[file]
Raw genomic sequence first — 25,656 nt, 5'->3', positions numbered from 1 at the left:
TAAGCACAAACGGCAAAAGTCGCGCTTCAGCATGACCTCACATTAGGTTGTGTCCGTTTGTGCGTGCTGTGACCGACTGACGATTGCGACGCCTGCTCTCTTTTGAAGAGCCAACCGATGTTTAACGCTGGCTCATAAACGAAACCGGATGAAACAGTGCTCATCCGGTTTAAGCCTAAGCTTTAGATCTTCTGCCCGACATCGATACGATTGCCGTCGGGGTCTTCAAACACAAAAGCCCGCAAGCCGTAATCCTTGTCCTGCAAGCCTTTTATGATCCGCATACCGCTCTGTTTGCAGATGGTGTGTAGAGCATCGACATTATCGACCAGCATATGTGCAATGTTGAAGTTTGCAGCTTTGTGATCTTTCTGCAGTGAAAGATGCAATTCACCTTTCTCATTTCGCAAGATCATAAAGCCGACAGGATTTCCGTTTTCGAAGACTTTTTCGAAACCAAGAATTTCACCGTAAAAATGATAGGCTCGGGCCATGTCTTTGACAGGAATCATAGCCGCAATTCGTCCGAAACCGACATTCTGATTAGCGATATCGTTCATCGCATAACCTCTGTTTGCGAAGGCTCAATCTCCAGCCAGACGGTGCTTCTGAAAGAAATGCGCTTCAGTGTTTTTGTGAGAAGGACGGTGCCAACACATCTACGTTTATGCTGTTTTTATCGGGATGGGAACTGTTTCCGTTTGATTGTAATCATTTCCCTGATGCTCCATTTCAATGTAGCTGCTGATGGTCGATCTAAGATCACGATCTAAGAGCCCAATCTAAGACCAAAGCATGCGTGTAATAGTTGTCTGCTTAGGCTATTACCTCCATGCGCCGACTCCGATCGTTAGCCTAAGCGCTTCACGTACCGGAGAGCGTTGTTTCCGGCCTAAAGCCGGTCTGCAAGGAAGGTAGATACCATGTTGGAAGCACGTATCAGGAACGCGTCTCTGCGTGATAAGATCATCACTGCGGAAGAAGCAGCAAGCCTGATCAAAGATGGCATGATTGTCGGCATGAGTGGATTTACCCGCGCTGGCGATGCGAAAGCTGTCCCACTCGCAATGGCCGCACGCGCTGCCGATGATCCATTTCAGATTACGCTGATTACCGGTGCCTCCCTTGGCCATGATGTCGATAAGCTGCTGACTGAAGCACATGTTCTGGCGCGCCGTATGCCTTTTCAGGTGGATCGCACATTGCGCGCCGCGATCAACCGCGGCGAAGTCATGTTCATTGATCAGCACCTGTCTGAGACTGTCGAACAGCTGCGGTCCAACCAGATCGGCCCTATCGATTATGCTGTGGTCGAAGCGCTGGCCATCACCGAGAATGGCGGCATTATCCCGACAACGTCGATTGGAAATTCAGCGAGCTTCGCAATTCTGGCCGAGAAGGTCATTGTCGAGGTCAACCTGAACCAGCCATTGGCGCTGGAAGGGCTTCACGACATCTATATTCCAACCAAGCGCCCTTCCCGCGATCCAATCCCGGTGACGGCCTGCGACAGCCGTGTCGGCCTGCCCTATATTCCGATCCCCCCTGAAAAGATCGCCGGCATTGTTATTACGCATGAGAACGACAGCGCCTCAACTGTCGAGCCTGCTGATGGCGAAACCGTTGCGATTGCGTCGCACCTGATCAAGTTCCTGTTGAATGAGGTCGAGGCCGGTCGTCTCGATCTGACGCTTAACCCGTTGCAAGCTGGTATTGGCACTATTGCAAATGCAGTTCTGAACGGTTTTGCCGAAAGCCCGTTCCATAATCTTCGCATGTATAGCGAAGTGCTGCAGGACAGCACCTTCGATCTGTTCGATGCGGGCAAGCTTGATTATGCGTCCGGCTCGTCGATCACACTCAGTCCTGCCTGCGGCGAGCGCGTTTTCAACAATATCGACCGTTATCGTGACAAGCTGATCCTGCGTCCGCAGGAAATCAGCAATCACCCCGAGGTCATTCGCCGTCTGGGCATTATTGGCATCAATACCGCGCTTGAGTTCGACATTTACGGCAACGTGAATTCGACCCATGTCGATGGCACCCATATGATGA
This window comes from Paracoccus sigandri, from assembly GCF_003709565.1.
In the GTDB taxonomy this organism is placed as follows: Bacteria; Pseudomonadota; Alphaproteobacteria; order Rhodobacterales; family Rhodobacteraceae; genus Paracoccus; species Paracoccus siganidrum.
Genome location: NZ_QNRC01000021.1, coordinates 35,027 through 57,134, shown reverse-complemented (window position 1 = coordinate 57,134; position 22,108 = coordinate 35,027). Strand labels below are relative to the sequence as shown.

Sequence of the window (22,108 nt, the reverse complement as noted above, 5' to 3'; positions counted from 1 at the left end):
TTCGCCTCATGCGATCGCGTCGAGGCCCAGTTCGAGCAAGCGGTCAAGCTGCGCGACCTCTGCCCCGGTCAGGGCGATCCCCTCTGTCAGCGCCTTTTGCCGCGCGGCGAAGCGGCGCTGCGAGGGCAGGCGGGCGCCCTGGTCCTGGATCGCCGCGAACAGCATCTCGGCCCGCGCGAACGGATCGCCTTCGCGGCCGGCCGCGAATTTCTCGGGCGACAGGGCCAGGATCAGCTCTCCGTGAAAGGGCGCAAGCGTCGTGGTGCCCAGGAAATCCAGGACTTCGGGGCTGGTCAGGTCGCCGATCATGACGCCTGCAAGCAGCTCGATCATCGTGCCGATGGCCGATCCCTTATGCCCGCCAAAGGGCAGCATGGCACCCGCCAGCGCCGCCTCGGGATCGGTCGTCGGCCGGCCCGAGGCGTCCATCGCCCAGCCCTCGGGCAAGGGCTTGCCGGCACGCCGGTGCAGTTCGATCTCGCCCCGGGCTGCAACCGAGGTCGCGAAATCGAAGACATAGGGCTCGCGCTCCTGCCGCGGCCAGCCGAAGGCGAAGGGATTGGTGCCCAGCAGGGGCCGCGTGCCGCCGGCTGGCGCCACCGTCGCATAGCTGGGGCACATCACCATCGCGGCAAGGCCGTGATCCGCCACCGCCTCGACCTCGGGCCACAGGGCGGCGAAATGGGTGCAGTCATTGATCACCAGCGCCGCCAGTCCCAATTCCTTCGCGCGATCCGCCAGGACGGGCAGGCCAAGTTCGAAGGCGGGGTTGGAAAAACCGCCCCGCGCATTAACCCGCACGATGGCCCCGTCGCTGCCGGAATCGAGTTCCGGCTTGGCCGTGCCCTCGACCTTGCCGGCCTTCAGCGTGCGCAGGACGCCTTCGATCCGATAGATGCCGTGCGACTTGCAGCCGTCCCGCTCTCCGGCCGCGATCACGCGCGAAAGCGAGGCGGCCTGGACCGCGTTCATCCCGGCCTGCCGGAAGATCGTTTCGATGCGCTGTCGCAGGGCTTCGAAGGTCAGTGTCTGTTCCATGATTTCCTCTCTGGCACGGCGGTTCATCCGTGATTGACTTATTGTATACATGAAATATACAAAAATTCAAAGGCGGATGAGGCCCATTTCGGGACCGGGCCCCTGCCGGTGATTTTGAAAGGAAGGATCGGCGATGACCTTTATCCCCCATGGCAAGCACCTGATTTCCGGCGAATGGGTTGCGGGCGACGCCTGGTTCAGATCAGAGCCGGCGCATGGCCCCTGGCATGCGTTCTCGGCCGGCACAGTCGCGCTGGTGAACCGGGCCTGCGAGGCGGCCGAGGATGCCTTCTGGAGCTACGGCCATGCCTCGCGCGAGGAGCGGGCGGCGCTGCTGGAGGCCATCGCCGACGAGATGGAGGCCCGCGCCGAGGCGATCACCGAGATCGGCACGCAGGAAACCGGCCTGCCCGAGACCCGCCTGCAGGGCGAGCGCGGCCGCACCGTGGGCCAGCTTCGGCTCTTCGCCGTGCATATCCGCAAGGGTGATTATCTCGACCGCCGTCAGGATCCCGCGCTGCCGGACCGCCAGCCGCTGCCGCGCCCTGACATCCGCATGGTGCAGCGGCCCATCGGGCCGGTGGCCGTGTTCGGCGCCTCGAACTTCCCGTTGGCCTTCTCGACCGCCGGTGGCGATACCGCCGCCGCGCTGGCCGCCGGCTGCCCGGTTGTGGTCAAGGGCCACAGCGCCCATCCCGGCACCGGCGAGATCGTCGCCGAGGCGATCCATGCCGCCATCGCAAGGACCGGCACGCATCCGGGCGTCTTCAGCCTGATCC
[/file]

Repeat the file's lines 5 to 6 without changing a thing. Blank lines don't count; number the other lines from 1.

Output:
Genome location: NZ_QNRC01000021.1, coordinates 35,027 through 57,134, shown reverse-complemented (window position 1 = coordinate 57,134; position 22,108 = coordinate 35,027). Strand labels below are relative to the sequence as shown.

Sequence of the window (22,108 nt, the reverse complement as noted above, 5' to 3'; positions counted from 1 at the left end):